|Solano history: The
Way it Was
Dec 12, 2004
A complex historyPhotos tell the story of how Solano's government center evolved
By Sabine Goerke-Shrode
Solano County will celebrate the official opening its new Government Center in downtown Fairfield on Dec. 16.
The new glass and steel building now dominates the face of downtown Fairfield. Yet before its advent, there were four different buildings that served as Solano County's government center.
This photographic text is a modified version of my pictorial history book "Fairfield,'' which will be published in the spring of 2005.
Photos are courtesy of Vacaville Museum, Vacaville Heritage Council and Larry Melling.
|This image, taken in 1858,
is the only known photo of the first courthouse.|
After the election of September 1858 relocated the county seat from Benicia to the newly established town of Fairfield, Capt. Waterman and Fairfield citizens immediately went to work.
The Solano County Herald announced on Sept. 11, 1858, that Capt. Waterman offered to build "a fine brick building'' on the land donated by him for public buildings, to house county officers and courtrooms.
The building, constructed by builder A.P. Jackson, was to be finished in 30 days. This goal was reached even sooner.
By Oct. 2, the county clerk and county treasurer had already moved in. The county records were removed from Benicia. Capt. Waterman also rented additional buildings to the county.
|The first courthouse
quickly became too small for the county's business. The Board of
Supervisors set aside $50 for architect's plans of a courthouse and a
On Jan. 21, 1859, a two-year tax of 50 cents on each $100 of assessed property was levied for the construction. On Feb. 9, the Board of Supervisors accepted George Bordwell's plans for courthouse and jail.
On March 14, supervisors reviewed the construction bids and accepted that of Larkin Richardson. At $24,400, it was the lowest bid by several thousand dollars.
The new brick courthouse was completed by April 1860. Builders J.W. Pearce and Q.A. Hall were hired to move the old courthouse and place it in the new courthouse enclosure.
The old building was repaired and re-plastered, and its offices were refitted and rented to lawyers at a monthly fee of $38.50.
"Fairfield is a pretty little town of considerable promise, and possessing, as it does, the county buildings, there is considerable bustle to be observed during the sessions of the different courts,'' ran a description of the town in 1879.
This spirit seems to be captured in this 1878 sketch of the new courthouse, with the relocated old courthouse on the left, and the county jail on the right.
|On the right side of the
courthouse, Larkin Richardson erected the county jail, which was finished
in November 1859. Two storied, it was surrounded on the right side and the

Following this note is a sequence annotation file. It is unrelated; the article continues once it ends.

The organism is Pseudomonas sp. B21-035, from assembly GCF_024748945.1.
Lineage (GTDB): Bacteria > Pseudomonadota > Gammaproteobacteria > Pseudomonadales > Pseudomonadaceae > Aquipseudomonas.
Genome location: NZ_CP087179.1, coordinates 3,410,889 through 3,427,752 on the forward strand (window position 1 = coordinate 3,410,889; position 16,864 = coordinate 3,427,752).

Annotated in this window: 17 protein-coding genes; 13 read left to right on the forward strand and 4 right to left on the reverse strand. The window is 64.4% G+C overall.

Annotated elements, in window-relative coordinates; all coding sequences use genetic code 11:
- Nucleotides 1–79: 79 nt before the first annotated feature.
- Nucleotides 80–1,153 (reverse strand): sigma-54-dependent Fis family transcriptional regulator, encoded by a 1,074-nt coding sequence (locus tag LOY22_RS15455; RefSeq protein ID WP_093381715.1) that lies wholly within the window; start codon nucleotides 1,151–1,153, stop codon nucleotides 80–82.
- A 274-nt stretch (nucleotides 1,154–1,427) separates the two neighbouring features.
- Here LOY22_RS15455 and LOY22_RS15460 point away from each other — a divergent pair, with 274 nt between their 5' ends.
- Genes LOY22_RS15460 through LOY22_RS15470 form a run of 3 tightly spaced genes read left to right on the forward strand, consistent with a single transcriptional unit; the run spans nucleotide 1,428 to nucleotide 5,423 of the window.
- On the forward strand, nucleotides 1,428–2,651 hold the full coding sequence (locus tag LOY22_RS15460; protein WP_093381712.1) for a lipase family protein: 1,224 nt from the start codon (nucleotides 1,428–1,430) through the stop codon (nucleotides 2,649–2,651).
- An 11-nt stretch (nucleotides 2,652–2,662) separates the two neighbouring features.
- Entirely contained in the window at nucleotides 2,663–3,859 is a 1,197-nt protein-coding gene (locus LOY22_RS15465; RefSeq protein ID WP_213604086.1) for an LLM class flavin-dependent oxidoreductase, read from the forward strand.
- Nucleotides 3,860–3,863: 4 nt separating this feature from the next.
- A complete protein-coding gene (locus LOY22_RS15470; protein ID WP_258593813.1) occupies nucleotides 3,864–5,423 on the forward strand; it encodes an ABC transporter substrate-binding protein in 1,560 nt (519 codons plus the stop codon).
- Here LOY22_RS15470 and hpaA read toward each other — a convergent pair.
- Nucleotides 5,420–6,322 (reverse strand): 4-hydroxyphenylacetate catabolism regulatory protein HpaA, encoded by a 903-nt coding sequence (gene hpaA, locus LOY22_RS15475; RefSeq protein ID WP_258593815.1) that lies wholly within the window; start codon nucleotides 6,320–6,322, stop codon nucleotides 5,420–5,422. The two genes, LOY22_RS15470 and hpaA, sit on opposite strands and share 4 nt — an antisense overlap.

rear by a high wall.|
Prisoners were immediately brought to Fairfield from their old detention facility in Benicia. Here, the sender of a popular postcard of 1906 confuses his Fairfield location with that of Suisun City. At the time this was a common error, as Suisun City still was the reigning economic center of the area.
|In 1878, the county issued
a $15,000 bond to create the "Court-House Improvement Fund.'' This
included the erection of a Hall of Records, where county clerk and county
recorder's offices could be housed. Courthouse architect George Bordwell
was once again selected and the building contract awarded to Richard and
John McCann of San Francisco for the sum of $11,597. |
The building included a fireproof vault at the rear and was completed in November 1878. A steel bridge connected both buildings on the second floor.
|Nine years later, in 1887,
the space between the Courthouse and the Hall of Records was completely
closed in. This created one continuous building, with the middle part
picking up architectural features of the Hall of Records. The architect
selected was J.M. Curtis. The brick addition cost $6,000.|
"While this will only make our courthouse a piece of patchwork at best, it will be a great convenience to the officers, as some are so cramped in their present quarters that it is hardly possible for them to attend to their work,'' wrote the Solano Republican on May 20, 1887.
The perimeter fence remained, but the entrance gate was moved to the left, two gates framing a welcoming arch. The hitching posts for carriage horses also remained in place.
|Fairfield citizens celebrated the newly joined building with a grand fete in the summer of 1888. Streamers from the roof to the ground decorated the building. Many of Fairfield's nearly 500 residents gathered to listen to the opening speeches celebrating the new government center.|
|The Recorder's Office is
where Solano County residents recorded their births, marriages, deaths and
property transactions. |
|Growth also brought more
crime to the county. By 1906, it was obvious that a larger county jail was
needed. On Sept. 4, 1906, the Board of Supervisors awarded W.M. Concannon
the contract for $35,136. The contract was later changed from a reinforced
concrete building to a steel frame and concrete block structure, adding
another $10,984 to the cost.|
The Pauley Jail Co. received a contract of $34,972 for the installation of steel cells. The new county jail was finished by February 1908. The Gothic Revival style reveled in a crenellated parapet and corbelled towers, made of galvanized iron, giving the appearance of a medieval fortress.
The following year, Concannon received an additional contract to install a jail kitchen and laundry for $5,774. This charming shot has local children peek inside the first floor windows in 1908.
|Within the next couple of years, a walled garden had been added. Formal landscaping followed at a later date. Around that time, the young daughter of the jail warden posed for this formal postcard photograph. The jail's appearance was once again altered at the end of World War II.|
|Around 1909, a visitor